The Department of Agriculture, Food and the Marine has released a map, identifying locations where farmers can avail of higher payments under the new CAP’s Agri-Environment Climate Measure (AECM).
The new AECM is the “flagship” €1.5b environmental scheme, which according to the DAFM, “all farmers will have access to”.
However, as part of this scheme, the DAFM has outlined eight areas as having “particular environmental characteristics”.
These ‘Priority Co-operation Zones’ include:
- Areas dominated by semi-natural vegetation (both privately owned and in commonage);
- Natura 2000 lands and priority water catchments, etc.
According to the DAFM, these areas are:
- Of high nature value;
- Hold significant carbon stores;
- Are home to some of the most pristine waters in the country.
The DAFM carried out further refinement by applying nature and water priorities to the zones.
- Nature priorities:
- Natura 2000 sites,
- Natural Heritage areas (NHAs),
- All offshore islands,
- The Burren region,
- Breeding Hen Harrier regions,
- Curlew breeding areas,
- Areas covered by the 2 LIFE projects: Wild Atlantic Nature and Corncrake LIFE and River Sub Basins known to support large areas of Annex 1 grasslands;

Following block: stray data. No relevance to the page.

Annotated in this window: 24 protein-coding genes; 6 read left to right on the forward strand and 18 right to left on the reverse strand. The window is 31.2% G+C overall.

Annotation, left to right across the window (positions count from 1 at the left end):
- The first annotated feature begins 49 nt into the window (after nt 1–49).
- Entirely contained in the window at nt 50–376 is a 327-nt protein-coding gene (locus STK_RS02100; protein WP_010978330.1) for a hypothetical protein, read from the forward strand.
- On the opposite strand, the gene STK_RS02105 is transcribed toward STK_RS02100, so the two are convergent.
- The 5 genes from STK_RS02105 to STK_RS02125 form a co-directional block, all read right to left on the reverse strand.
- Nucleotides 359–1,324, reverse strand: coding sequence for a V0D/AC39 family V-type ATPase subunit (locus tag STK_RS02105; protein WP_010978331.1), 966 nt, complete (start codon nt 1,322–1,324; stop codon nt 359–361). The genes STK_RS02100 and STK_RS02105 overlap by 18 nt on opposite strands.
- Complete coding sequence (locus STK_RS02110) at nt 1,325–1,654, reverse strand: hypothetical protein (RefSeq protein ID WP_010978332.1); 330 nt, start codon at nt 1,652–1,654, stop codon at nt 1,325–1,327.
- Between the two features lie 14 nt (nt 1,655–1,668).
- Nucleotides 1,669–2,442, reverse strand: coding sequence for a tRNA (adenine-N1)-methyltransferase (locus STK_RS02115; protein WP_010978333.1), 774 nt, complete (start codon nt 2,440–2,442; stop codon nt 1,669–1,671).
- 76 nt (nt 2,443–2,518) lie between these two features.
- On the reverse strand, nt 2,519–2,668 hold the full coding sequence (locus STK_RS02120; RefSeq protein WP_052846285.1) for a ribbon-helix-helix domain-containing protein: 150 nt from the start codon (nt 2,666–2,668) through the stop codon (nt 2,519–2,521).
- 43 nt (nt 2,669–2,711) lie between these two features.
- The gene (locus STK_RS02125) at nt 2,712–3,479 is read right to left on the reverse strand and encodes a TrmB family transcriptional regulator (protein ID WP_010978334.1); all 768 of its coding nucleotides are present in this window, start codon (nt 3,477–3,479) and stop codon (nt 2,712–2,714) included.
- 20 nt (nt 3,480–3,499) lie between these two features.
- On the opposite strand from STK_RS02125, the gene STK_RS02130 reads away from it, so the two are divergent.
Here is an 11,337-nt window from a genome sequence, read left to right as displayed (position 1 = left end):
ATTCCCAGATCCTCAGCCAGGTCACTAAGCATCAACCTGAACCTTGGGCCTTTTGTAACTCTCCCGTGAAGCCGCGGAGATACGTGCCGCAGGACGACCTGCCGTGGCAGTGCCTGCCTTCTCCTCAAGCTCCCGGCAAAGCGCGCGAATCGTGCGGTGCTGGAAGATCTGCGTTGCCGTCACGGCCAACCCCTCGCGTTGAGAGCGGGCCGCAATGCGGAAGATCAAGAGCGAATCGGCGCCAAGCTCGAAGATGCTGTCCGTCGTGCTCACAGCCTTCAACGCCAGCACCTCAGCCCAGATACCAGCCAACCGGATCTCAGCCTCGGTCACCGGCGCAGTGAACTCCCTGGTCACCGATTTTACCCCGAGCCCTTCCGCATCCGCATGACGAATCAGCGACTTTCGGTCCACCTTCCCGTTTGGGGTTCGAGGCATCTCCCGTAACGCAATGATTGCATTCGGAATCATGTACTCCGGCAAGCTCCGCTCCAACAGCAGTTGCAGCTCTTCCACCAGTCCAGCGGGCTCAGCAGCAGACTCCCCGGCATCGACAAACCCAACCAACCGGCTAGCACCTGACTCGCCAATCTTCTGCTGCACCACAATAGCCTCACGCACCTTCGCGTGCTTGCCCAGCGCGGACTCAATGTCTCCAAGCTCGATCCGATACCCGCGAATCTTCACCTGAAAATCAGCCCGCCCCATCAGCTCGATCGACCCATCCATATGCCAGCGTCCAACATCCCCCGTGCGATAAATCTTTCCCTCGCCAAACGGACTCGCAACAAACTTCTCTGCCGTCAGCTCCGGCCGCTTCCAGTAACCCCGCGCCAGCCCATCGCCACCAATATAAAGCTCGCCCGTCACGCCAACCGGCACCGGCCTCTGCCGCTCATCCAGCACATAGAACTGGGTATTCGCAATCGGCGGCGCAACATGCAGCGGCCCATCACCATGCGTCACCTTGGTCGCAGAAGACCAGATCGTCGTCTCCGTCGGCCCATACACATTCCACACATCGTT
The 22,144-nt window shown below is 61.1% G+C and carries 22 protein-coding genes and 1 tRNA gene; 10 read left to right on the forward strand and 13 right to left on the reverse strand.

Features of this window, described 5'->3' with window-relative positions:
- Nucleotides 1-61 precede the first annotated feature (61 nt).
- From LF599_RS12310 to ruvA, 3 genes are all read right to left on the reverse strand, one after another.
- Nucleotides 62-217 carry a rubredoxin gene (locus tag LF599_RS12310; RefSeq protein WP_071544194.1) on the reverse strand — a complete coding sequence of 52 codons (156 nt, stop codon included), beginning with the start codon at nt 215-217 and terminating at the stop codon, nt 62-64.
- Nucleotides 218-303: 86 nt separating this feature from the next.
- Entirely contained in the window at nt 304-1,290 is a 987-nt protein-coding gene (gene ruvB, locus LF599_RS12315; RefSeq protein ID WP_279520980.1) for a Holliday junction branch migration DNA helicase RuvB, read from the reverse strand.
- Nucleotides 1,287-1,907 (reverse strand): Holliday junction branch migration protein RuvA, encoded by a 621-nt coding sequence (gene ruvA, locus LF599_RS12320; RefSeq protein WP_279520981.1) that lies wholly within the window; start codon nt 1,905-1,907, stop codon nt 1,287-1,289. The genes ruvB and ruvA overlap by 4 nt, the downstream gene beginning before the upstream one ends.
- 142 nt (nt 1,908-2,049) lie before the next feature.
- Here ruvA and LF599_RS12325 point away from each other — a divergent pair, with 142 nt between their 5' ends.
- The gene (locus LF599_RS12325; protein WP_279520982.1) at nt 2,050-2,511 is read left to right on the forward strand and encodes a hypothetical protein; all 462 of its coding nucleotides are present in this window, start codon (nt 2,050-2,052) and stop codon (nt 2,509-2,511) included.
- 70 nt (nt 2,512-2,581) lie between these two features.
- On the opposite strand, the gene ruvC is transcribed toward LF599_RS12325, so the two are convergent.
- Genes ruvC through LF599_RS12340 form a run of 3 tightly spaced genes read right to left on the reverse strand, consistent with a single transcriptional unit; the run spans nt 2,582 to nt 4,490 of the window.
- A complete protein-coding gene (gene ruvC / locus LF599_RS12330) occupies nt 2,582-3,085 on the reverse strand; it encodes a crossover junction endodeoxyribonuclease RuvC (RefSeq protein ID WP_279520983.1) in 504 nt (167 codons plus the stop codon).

- Water priorities: River Sub Basins containing waterbodies with High-status water objectives.
Payments of up to €10,500
Farmers in those areas will engage in the new AECM through the co-operation project teams.
These farmers, in turn, will benefit from higher payment rates. They can avail of a maximum payment of €10,500/year, should they participate and undertake “the most environmentally ambitious actions”.
Farmers participating in the co-operation approach will be supported by a local co-operation Project (CP) Team, who will assist with the implementation of the scheme at local level.
Minister Charlie McConalogue has announced the launch of a tender process for the management of co-operation projects as part of the AECM.
According to the DAFM, the services it seeks will support the establishment and management of co-operation projects across eight regions in Ireland.
The DAFM added that work is ongoing in preparing a system to enable a farmer to identify whether their farm falls within the Co-Operation Zone.
A spokesperson said: “It is intended that a farmer and/or their advisor would be able to log on to a departmental portal for the AECM scheme, enter identifying information for example a herd number, and would then be directed to either the co-operation measure or the general measure of the AECM.”
“This will be clearly communicated to all farmers, and their advisors will in advance of the opening of the scheme.
CP teams’ roles
The spokesperson added that the CP teams will:
- Facilitate co-operation between local specialist teams, farmers, advisors, state agencies and government departments;
- Co-create and implement a range of solutions that improve the local environment and the viability of these high priority rural areas;
- Provide training and support to farmers and their advisors.
CP teams will be “multi-disciplinary” with expertise from ecologists, hydrologists, ornithologists and project managers.